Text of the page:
American Heritage® Dictionary of the English Language, Fourth Edition
- n. The tarsal joint of the hind leg of a digitigrade quadruped, such as a horse, corresponding to the human ankle but bending in the opposite direction.
- n. A joint in the leg of a domestic fowl similar to the hock of a quadruped.
- n. A small cut of meat, especially ham, from the front or hind leg directly above the foot.
- v. To disable by cutting the tendons of the hock; hamstring.
- n. Chiefly British Rhine wine.
- v. To pawn: hock a diamond ring.
- n. The state of being pawned: put the diamonds in hock.
- n. The state of being in debt: thought we'd never get out of hock.
Century Dictionary and Cyclopedia
- n. The joint on the hind leg of a quadruped between the knee and the fetlock, corresponding to the ankle-joint in man; that part of the leg between the tibia and the cannon-bone, consisting of the ankle-bones more or less completely united.
- n. In man, the back part of the knee-joint; the ham.
- n. In the game of faro, the last card remaining in the box after all the others have been dealt.
- To ham-string; disable by cutting the sinew or tendon of the hock —that is the tendo Achillis.
- n. Mallow; hollyhock.
- n. A variant of hack.
- n. A caterpillar.
- n. An old game of cards.
- n. Originally, the wine Hochheimer (which see).
- n. Any white German wine.
- v. transitive, colloquial To leave with a pawnbroker as security for a loan.
- n. Pawn, obligation as collateral for a loan.
- n. Debt.
- n. Installment purchase.
- n. Prison.
- n. A Rhenish wine, of a light yellow color, either sparkling or still, from the Hochheim region, but often applied to all Rhenish wines.
- v. US To bother; to pester; to annoy incessantly
- n. The tarsal joint of a digitigrade quadruped, such as a horse, pig or dog.
- n. Meat from that part of a food animal.
- v. transitive To disable by cutting the tendons of the hock; to hamstring; to hough.
GNU Webster's 1913
- n. A Rhenish wine, of a light yellow color, either sparkling or still. The name is also given indiscriminately to all Rhenish wines.
- n. The joint in the hind limb of quadrupeds between the leg and shank, or tibia and tarsus, and corresponding to the ankle in man.
- n. A piece cut by butchers, esp. in pork, from either the front or hind leg, just above the foot.
- n. The popliteal space; the ham.
- v. To disable by cutting the tendons of the hock; to hamstring; to hough.
- v. To pawn.
- n. The state of having been pawned; usually preceded by in.
- n. The state of being in debt.
- v. leave as a guarantee in return for money
- n. any of several white wines from the Rhine River valley in Germany (`hock' is British usage)
- v. disable by cutting the hock
- n. tarsal joint of the hind leg of hoofed mammals; corresponds to the human ankle
- (Can we verify(+) this etymology?) From Dutch hok ("prison, debt"). (Wiktionary)
- Middle English, from Old English hōh, heel.Short for obsolete Hockamore, alteration of German Hochheimer, from Hochheim, a town of west-central Germany.Probably from Dutch hok, prison. (American Heritage® Dictionary of the English Language, Fourth Edition)
“Because it's almost as wide as the Taconic State Parkway, I thought I ran an even greater risk than usual of caroming off the roadway's guardrails and rock faces and spending the rest of my life in hock as I tried to repay Range Rover for the repairs.”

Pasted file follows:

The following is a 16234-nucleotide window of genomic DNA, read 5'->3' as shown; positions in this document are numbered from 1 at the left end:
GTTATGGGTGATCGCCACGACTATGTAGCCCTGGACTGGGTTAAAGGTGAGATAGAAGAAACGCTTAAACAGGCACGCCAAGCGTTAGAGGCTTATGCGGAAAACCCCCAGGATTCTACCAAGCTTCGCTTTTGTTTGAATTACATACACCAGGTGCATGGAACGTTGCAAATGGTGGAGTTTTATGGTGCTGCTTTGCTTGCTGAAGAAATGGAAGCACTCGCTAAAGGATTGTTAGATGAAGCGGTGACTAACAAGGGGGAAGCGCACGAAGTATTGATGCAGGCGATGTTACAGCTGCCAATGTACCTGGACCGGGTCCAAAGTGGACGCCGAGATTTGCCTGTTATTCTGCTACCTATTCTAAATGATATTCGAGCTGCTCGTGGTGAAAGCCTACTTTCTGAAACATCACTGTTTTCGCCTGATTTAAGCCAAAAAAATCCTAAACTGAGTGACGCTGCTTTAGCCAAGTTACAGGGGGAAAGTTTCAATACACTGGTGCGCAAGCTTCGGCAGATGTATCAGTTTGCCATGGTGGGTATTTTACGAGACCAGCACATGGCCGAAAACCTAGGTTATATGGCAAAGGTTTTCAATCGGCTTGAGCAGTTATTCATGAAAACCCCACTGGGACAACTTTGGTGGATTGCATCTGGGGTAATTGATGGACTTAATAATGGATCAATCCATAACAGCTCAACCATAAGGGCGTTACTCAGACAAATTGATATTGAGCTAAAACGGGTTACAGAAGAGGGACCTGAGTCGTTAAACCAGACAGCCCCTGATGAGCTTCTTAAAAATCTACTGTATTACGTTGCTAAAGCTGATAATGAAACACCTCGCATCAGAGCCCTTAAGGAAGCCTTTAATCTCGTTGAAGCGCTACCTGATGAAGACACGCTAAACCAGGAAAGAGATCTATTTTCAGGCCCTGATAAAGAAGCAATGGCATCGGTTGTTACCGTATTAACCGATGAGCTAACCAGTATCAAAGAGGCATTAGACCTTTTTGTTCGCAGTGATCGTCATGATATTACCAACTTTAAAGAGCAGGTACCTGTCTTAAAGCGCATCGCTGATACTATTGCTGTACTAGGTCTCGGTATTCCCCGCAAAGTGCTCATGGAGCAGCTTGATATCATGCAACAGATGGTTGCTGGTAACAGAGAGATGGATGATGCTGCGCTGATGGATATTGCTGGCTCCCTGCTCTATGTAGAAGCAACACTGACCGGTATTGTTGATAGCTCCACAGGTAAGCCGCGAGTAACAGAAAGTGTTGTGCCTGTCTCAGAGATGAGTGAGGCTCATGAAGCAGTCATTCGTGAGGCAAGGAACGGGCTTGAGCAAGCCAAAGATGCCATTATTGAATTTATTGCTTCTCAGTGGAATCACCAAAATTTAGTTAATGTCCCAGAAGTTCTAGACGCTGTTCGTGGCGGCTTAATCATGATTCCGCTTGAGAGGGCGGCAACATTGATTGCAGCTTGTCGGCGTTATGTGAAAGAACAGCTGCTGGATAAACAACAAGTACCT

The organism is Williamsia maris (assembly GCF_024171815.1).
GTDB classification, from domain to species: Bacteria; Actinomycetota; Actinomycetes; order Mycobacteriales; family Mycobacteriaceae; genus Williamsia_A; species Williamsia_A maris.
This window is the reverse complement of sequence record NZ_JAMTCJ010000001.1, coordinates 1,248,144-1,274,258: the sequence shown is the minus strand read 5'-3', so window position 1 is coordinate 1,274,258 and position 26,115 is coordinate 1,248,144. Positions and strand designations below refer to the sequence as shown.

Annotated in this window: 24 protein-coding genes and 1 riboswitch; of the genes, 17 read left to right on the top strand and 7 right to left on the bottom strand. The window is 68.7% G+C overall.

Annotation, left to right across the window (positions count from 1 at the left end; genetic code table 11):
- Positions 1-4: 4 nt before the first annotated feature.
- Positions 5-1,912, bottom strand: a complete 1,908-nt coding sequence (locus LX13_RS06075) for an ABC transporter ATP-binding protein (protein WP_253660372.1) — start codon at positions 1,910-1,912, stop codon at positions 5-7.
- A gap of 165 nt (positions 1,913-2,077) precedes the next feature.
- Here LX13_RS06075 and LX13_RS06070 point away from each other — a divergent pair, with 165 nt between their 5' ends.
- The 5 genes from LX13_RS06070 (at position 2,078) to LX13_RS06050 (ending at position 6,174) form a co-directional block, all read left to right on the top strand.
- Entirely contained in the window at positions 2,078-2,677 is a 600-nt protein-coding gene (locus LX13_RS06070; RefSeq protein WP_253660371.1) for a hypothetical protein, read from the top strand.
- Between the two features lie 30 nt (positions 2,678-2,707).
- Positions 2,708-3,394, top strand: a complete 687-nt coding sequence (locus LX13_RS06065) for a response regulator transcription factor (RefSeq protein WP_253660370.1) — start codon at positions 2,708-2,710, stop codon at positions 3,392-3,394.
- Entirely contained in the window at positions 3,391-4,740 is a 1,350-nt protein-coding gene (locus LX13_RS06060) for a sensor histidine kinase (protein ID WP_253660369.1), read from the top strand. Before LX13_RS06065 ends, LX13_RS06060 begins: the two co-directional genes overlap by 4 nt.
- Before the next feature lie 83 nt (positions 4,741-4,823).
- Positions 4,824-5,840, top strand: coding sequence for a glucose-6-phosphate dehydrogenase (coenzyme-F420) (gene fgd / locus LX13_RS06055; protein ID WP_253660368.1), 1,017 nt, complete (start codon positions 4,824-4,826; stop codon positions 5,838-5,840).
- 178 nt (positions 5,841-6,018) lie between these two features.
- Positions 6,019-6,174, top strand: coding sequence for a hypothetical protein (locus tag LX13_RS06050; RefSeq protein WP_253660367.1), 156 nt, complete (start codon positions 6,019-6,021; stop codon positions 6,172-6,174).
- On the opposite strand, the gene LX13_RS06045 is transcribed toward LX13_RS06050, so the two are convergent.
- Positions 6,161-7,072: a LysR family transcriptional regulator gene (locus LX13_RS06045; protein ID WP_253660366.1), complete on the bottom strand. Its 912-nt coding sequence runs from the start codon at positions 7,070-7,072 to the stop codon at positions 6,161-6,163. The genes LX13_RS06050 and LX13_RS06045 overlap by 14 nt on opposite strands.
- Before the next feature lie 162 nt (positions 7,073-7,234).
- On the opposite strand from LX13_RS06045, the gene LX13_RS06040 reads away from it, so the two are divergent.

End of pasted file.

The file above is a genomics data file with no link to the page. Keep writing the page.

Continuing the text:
“The ruddbot is in hock to the mining unions and the miners whereas Abbot only represents the miners. methinks this puts the Ruddbot in a weaker postion.”
“The Obama inner circle hasn't yet been able to wrest control of the agency from all those career scientists, who apparently are in hock to industry.”
“I'll be in hock to the printer ink company but at least certain things will be available even by candlelight.”
“Not to go all xenophobic, but I would rather have the money come from us rather than be in hock to a country that doesn't have the same outlook on basic forms of human rights that we do -- or at least aspire to.”
“Mind you, I'm lucky I suppose as my biz is not in hock to the banks.”
“At least one resident has been suggesting for a few weeks now that it would cheaper to build a new soccer-specific stadium for the Timbers somewhere -- say, at the Expo Center -- and leave the Beavers minor league baseball team in PGE Park, which is still about $28 million in hock from a recent renovation.”
“What part of we are bankrupt, broke and in hock to China don't they understand.”
“And while the next UK government may be in hock to bad ideas and fail to deliver such growth, it will face few structural impediments to implementing its ideas about what needs to be done.”
““And while the next UK government may be in hock to bad ideas and fail to deliver such growth, it will face few structural impediments to implementing its ideas about what needs to be done.””
These user-created lists contain the word ‘hock’.
A list of words with definitions containing the phrase "which see."
Inspired by fbharjo (see spitchcock).
T-bone - Sounds good!
Shoulder - Alright.
Liver - Fine.
Sweetbread - Okay.
Gizzard - Pushing it.
Brains - What?!
Cotton is a blended word with rich flavor. One meaning root is from the semitic root qtn that means to 'become thin or fine'; and the other meaning is from Welsh cytun or cytun that means to ' agr...
Words I like mostly because of the way they sound and feel.
From the novel by Stella Gibbons
for the same
words that embody life
Looking for tweets for hock.